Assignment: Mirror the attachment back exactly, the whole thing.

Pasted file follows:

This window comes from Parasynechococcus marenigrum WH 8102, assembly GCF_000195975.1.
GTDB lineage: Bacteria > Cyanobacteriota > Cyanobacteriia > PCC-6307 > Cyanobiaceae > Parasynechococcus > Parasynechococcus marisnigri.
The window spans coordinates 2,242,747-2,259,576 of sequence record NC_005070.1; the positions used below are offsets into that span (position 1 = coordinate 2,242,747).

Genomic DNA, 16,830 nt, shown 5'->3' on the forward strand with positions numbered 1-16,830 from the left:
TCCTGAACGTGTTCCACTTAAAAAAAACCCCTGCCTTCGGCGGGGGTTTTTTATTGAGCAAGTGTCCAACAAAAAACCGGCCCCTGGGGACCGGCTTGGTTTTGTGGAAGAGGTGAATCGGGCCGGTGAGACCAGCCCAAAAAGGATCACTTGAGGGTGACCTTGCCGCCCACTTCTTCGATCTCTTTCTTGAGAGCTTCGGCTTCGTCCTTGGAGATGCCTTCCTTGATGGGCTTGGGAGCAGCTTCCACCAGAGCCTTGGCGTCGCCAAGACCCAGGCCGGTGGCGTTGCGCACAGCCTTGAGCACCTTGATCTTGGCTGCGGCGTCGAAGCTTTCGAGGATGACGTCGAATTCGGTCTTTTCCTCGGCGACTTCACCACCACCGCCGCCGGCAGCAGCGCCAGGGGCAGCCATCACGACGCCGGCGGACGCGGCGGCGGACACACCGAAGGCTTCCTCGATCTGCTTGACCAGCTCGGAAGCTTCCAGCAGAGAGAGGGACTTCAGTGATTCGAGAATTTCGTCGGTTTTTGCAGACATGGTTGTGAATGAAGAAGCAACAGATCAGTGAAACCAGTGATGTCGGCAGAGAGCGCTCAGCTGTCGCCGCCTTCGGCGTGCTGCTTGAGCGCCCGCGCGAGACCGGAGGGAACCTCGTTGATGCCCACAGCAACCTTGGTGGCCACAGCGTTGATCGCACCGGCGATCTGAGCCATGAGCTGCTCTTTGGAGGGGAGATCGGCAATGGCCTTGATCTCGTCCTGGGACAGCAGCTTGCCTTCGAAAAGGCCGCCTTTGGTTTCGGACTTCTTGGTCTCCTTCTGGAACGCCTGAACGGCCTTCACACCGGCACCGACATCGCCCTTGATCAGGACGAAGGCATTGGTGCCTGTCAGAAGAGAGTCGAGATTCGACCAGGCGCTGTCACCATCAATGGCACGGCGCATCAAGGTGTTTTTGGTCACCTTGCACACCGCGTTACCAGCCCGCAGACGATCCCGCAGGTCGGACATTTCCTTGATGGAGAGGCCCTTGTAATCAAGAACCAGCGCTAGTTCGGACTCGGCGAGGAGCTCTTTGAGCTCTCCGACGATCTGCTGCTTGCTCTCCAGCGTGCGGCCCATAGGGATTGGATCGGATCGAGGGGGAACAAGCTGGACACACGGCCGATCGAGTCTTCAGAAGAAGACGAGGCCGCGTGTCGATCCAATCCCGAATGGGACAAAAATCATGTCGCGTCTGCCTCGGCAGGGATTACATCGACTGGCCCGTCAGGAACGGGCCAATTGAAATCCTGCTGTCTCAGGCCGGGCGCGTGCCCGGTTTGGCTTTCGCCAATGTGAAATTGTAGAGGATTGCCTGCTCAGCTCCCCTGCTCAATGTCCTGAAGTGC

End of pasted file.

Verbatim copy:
This window comes from Parasynechococcus marenigrum WH 8102, assembly GCF_000195975.1.
GTDB lineage: Bacteria > Cyanobacteriota > Cyanobacteriia > PCC-6307 > Cyanobiaceae > Parasynechococcus > Parasynechococcus marisnigri.
The window spans coordinates 2,242,747-2,259,576 of sequence record NC_005070.1; the positions used below are offsets into that span (position 1 = coordinate 2,242,747).

Genomic DNA, 16,830 nt, shown 5'->3' on the forward strand with positions numbered 1-16,830 from the left:
TCCTGAACGTGTTCCACTTAAAAAAAACCCCTGCCTTCGGCGGGGGTTTTTTATTGAGCAAGTGTCCAACAAAAAACCGGCCCCTGGGGACCGGCTTGGTTTTGTGGAAGAGGTGAATCGGGCCGGTGAGACCAGCCCAAAAAGGATCACTTGAGGGTGACCTTGCCGCCCACTTCTTCGATCTCTTTCTTGAGAGCTTCGGCTTCGTCCTTGGAGATGCCTTCCTTGATGGGCTTGGGAGCAGCTTCCACCAGAGCCTTGGCGTCGCCAAGACCCAGGCCGGTGGCGTTGCGCACAGCCTTGAGCACCTTGATCTTGGCTGCGGCGTCGAAGCTTTCGAGGATGACGTCGAATTCGGTCTTTTCCTCGGCGACTTCACCACCACCGCCGCCGGCAGCAGCGCCAGGGGCAGCCATCACGACGCCGGCGGACGCGGCGGCGGACACACCGAAGGCTTCCTCGATCTGCTTGACCAGCTCGGAAGCTTCCAGCAGAGAGAGGGACTTCAGTGATTCGAGAATTTCGTCGGTTTTTGCAGACATGGTTGTGAATGAAGAAGCAACAGATCAGTGAAACCAGTGATGTCGGCAGAGAGCGCTCAGCTGTCGCCGCCTTCGGCGTGCTGCTTGAGCGCCCGCGCGAGACCGGAGGGAACCTCGTTGATGCCCACAGCAACCTTGGTGGCCACAGCGTTGATCGCACCGGCGATCTGAGCCATGAGCTGCTCTTTGGAGGGGAGATCGGCAATGGCCTTGATCTCGTCCTGGGACAGCAGCTTGCCTTCGAAAAGGCCGCCTTTGGTTTCGGACTTCTTGGTCTCCTTCTGGAACGCCTGAACGGCCTTCACACCGGCACCGACATCGCCCTTGATCAGGACGAAGGCATTGGTGCCTGTCAGAAGAGAGTCGAGATTCGACCAGGCGCTGTCACCATCAATGGCACGGCGCATCAAGGTGTTTTTGGTCACCTTGCACACCGCGTTACCAGCCCGCAGACGATCCCGCAGGTCGGACATTTCCTTGATGGAGAGGCCCTTGTAATCAAGAACCAGCGCTAGTTCGGACTCGGCGAGGAGCTCTTTGAGCTCTCCGACGATCTGCTGCTTGCTCTCCAGCGTGCGGCCCATAGGGATTGGATCGGATCGAGGGGGAACAAGCTGGACACACGGCCGATCGAGTCTTCAGAAGAAGACGAGGCCGCGTGTCGATCCAATCCCGAATGGGACAAAAATCATGTCGCGTCTGCCTCGGCAGGGATTACATCGACTGGCCCGTCAGGAACGGGCCAATTGAAATCCTGCTGTCTCAGGCCGGGCGCGTGCCCGGTTTGGCTTTCGCCAATGTGAAATTGTAGAGGATTGCCTGCTCAGCTCCCCTGCTCAATGTCCTGAAGTGC